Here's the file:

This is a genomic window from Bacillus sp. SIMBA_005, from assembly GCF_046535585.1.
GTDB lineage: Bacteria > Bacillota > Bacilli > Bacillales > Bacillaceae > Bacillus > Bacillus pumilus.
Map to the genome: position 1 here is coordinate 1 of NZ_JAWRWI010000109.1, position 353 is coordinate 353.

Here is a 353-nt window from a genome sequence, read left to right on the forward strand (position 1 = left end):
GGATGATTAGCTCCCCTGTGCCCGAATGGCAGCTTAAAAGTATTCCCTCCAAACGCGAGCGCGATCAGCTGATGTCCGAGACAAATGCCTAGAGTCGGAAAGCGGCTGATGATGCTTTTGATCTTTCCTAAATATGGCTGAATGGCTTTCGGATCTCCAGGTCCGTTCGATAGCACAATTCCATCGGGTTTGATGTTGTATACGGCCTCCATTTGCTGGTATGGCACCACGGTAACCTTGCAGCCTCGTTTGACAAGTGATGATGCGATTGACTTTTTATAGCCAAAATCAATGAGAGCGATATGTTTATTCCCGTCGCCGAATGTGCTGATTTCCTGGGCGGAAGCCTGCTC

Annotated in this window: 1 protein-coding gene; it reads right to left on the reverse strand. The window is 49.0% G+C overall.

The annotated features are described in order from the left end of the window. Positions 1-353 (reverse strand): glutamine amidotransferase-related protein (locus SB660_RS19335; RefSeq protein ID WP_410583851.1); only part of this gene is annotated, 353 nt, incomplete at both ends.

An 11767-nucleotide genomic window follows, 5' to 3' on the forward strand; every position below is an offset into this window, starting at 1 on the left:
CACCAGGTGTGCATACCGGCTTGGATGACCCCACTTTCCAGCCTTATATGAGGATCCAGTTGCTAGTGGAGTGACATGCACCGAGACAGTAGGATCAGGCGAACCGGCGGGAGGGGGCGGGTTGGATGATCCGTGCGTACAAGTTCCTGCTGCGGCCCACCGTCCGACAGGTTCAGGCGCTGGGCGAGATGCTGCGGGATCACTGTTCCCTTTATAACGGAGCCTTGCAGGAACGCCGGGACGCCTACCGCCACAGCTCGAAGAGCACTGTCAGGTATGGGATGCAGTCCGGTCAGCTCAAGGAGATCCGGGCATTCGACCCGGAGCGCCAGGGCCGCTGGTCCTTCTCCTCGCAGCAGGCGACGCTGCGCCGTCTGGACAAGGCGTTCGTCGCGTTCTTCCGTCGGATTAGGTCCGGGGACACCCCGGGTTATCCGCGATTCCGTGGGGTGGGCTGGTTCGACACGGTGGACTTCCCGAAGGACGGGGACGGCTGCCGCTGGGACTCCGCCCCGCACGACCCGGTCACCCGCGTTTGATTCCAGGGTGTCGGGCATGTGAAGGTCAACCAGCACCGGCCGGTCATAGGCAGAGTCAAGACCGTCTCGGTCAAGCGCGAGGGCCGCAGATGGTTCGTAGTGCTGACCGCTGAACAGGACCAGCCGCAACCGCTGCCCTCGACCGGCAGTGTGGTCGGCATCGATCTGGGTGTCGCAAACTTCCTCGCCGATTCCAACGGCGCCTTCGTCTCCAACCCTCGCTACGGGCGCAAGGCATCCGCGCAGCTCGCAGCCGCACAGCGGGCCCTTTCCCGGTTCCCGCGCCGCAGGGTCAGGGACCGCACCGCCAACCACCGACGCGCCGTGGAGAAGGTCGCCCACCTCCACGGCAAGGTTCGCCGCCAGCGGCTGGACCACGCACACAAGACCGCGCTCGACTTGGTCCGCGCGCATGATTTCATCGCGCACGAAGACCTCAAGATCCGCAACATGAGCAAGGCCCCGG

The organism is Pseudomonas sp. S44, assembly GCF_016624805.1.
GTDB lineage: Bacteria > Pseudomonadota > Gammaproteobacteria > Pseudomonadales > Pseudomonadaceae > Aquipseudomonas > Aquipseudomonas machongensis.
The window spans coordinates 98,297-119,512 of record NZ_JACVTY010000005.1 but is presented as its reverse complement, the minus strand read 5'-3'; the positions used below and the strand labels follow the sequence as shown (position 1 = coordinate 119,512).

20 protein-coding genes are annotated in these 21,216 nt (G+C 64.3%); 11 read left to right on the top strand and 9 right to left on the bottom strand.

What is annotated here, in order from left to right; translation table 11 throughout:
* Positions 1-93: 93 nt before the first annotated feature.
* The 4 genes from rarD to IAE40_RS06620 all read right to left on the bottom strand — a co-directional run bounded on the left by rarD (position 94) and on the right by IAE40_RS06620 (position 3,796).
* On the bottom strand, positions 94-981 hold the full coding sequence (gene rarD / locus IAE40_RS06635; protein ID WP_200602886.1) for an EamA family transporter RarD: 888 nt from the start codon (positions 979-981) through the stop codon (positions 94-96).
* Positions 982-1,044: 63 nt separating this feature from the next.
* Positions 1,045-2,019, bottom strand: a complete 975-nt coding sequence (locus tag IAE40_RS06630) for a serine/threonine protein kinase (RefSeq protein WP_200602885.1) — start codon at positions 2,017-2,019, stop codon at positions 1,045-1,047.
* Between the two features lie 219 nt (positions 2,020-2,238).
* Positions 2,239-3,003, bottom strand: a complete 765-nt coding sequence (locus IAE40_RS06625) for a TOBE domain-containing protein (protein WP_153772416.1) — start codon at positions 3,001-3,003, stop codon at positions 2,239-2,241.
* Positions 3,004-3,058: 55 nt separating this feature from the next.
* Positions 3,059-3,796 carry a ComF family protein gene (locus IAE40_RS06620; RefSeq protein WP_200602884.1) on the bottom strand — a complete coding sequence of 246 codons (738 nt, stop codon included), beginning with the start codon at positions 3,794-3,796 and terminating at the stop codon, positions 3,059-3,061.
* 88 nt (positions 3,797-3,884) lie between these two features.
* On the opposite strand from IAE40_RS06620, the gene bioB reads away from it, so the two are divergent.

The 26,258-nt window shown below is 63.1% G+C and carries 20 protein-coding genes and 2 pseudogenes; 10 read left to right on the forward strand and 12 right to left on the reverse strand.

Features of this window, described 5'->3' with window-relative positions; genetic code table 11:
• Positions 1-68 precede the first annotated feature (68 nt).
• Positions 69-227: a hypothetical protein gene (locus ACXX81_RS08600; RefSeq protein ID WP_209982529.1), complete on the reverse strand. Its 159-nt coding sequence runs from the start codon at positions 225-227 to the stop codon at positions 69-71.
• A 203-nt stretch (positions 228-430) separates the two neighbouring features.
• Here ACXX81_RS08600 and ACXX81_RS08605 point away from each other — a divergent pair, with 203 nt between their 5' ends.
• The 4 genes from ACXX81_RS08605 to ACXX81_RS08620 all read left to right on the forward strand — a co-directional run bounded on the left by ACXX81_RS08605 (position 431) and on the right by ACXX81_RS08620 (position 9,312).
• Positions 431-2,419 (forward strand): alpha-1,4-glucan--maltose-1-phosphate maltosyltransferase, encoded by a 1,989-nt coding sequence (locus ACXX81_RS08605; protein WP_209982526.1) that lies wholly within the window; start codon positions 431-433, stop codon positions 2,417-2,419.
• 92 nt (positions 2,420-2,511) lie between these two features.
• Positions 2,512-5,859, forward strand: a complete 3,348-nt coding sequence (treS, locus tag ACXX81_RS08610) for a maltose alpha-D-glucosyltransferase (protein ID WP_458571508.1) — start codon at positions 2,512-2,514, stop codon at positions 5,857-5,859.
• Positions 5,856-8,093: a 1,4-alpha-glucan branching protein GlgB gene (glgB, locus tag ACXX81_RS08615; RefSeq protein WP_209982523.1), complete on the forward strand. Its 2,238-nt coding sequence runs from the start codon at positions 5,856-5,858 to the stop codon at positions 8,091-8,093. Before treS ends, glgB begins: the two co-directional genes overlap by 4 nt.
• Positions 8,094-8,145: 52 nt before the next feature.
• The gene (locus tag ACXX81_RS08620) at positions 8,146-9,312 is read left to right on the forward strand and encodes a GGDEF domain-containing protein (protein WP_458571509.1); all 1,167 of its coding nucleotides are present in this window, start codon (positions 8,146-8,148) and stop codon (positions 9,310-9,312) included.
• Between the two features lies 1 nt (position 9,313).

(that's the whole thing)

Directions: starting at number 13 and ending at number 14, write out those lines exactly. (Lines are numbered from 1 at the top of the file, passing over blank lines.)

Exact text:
20 protein-coding genes are annotated in these 21,216 nt (G+C 64.3%); 11 read left to right on the top strand and 9 right to left on the bottom strand.

What is annotated here, in order from left to right; translation table 11 throughout: